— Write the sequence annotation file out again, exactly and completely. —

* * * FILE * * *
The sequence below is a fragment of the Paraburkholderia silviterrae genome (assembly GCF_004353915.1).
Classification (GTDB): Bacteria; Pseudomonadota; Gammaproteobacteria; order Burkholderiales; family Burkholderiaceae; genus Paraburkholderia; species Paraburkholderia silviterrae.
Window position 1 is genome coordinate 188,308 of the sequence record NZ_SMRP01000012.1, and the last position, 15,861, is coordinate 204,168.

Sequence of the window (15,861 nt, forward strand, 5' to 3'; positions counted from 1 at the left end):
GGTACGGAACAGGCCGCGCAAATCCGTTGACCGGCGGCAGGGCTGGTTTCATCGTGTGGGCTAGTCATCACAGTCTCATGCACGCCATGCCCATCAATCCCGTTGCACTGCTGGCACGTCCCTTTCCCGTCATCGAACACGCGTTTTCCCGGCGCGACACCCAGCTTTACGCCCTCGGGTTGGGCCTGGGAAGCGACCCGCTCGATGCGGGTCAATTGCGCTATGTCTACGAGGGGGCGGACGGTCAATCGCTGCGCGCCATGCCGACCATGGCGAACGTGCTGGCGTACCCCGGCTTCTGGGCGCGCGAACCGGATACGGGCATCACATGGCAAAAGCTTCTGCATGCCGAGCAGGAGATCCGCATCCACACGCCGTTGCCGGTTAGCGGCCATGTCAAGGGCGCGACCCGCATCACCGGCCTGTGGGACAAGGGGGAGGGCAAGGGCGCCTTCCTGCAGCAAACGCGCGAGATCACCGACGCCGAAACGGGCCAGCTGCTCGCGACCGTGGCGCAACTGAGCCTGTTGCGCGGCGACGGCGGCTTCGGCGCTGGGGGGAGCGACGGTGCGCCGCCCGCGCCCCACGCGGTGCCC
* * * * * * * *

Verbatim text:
The sequence below is a fragment of the Paraburkholderia silviterrae genome (assembly GCF_004353915.1).
Classification (GTDB): Bacteria; Pseudomonadota; Gammaproteobacteria; order Burkholderiales; family Burkholderiaceae; genus Paraburkholderia; species Paraburkholderia silviterrae.
Window position 1 is genome coordinate 188,308 of the sequence record NZ_SMRP01000012.1, and the last position, 15,861, is coordinate 204,168.

Sequence of the window (15,861 nt, forward strand, 5' to 3'; positions counted from 1 at the left end):
GGTACGGAACAGGCCGCGCAAATCCGTTGACCGGCGGCAGGGCTGGTTTCATCGTGTGGGCTAGTCATCACAGTCTCATGCACGCCATGCCCATCAATCCCGTTGCACTGCTGGCACGTCCCTTTCCCGTCATCGAACACGCGTTTTCCCGGCGCGACACCCAGCTTTACGCCCTCGGGTTGGGCCTGGGAAGCGACCCGCTCGATGCGGGTCAATTGCGCTATGTCTACGAGGGGGCGGACGGTCAATCGCTGCGCGCCATGCCGACCATGGCGAACGTGCTGGCGTACCCCGGCTTCTGGGCGCGCGAACCGGATACGGGCATCACATGGCAAAAGCTTCTGCATGCCGAGCAGGAGATCCGCATCCACACGCCGTTGCCGGTTAGCGGCCATGTCAAGGGCGCGACCCGCATCACCGGCCTGTGGGACAAGGGGGAGGGCAAGGGCGCCTTCCTGCAGCAAACGCGCGAGATCACCGACGCCGAAACGGGCCAGCTGCTCGCGACCGTGGCGCAACTGAGCCTGTTGCGCGGCGACGGCGGCTTCGGCGCTGGGGGGAGCGACGGTGCGCCGCCCGCGCCCCACGCGGTGCCC